Taiwanese Air Force flying F-16 with live Harpoon missiles

Taiwanese Air Force F-16

Taiwanese F-16 fighters have flown air patrol missions armed with live AGM-84 Harpoon anti-ship missiles. Taiwan’s Liberty Times said the missions were launched amid fears of imminent Chinese military exercises that are expected to be designed to simulate capture of the Taiwan-administered Dongsha Islands, in the northern area of the South China Sea.

The Taiwanese Air Force, also known as the Republic of China Air Force (ROCAF), launched two F-16s from the 5th Tactical Fighter Wing (TFW) based at Hualien Air Force Base, both of which carried a pair of the anti-ship missiles.

The pairing of F-16 and AGM-84 Harpoon is a key element in Taiwan’s ability to defend important strategic waterways and territorial claims against a maritime opponent. The ROCAF operates a mix of older Harpoons plus the newer Block II AGM-84Ls.

Until recently, Taiwanese F-16s carrying live AGM-84s had been a very rare occurrence. Aside from live-fire drills, ROCAF Vipers have only been observed flying with live Harpoons when the People’s Liberation Army Navy (PLAN) aircraft carrier Liaoning transited the Taiwan Strait in 2016/2017. It is thought that the forthcoming Chinese exercises could include both PLAN aircraft carriers.

In addition, Taiwan’s F-16A/B Block 20 aircraft are currently undergoing a long-awaited $5.3-billion upgrade. Taiwan’s Aerospace Industrial Development Corporation (AIDC) has partnered with Lockheed Martin’s for the work at its new facility in Taichung. Taiwan was the launch customer for the F-16V upgrade, known locally as the Phoenix Rising program. A total of 140 F-16A/Bs are being modernized locally under serial upgrades between 2018 and 2022, with initial deliveries being made to the 4th TFW at Chiayi. The upgraded aircraft feature the Northrop Grumman AN/APG-83 Active Electronically Scanned Array (AESA) radar and a host of other improvements.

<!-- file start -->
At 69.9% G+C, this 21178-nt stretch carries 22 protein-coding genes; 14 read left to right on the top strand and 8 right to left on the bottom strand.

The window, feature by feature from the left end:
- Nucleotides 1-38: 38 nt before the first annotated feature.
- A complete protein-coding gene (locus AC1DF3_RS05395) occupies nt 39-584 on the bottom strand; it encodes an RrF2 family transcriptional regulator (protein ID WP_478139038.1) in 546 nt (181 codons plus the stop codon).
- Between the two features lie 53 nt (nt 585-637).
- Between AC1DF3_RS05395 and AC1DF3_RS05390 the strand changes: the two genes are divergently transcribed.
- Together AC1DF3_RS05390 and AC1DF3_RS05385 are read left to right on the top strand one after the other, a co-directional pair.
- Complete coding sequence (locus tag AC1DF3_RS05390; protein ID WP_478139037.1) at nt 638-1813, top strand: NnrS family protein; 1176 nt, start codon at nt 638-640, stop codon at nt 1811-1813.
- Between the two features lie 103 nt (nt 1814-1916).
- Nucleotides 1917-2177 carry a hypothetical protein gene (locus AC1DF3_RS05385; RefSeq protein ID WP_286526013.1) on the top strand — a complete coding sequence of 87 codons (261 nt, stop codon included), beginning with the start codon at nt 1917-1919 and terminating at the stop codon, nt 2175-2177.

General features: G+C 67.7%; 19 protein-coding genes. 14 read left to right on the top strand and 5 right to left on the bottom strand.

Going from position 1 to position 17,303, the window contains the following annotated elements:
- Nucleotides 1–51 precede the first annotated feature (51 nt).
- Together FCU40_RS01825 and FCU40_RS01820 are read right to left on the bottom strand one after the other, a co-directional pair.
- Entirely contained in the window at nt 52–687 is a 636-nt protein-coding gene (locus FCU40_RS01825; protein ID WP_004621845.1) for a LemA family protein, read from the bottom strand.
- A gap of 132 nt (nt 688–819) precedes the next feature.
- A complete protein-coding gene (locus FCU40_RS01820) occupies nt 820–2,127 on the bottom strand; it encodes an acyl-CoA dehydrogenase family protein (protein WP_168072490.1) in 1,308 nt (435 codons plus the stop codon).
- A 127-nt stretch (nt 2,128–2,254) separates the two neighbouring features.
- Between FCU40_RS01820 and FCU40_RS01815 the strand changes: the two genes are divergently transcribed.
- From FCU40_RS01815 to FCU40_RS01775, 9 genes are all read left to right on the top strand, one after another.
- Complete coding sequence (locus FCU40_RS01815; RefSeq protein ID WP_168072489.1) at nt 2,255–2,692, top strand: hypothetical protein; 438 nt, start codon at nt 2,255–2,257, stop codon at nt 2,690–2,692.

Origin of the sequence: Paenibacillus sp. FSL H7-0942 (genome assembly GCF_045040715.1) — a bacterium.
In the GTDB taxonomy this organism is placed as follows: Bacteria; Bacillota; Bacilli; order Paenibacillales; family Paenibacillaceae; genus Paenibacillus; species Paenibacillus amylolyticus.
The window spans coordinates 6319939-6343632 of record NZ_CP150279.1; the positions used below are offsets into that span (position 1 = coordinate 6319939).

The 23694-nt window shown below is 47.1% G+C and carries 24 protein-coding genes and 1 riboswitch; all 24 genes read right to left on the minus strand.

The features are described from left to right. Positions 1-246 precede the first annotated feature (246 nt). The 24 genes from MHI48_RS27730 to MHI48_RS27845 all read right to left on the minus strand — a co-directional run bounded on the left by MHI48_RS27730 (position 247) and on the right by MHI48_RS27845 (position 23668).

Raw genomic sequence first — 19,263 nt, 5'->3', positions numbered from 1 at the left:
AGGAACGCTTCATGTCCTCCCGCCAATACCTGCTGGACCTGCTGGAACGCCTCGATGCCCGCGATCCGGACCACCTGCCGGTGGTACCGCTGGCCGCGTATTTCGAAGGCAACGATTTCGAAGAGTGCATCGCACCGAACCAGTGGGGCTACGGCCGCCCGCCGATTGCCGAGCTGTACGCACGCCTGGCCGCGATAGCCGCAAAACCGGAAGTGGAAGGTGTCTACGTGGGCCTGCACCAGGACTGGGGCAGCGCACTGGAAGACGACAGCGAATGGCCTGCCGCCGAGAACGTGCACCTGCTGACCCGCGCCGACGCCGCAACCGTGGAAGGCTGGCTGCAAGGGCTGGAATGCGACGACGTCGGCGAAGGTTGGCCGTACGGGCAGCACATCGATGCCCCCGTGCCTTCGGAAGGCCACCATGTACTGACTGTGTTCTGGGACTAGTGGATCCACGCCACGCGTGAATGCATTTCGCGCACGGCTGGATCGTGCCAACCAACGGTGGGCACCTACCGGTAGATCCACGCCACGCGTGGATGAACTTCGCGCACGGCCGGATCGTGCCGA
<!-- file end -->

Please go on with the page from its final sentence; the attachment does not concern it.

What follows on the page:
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Taiwan has also purchased 66 additional Block 70 F-16s after protracted plans were finally approved by the Trump administration in August last year. The new F-16s will replace the Taiwanese Air Force’s F-5E/Fs currently stationed at Chihhang AFB in Taitung.

Taiwan has requested to buy Lockheed Martin F-35s, with no guarantee this will be sanctioned by Washington at any time soon. The stealth fighter would open up a whole new set of capabilities for the ROCAF. In the meantime, it’s the Harpoon-toting F-16s that form a key component of Taiwan’s ability to fend-off potential Chinese territorial advances. 

If a war between the two countries were to break out, these weapons would be absolutely essential in providing Taiwan with any hope of slowing an all-out advance by the People’s Liberation Army Navy. As such, the patrol of F-16s armed with live Harpoons isn’t just a show of force, it will likely increasingly become an increasing necessity deterrent as tensions between Taipei and Beijing continue to increase.

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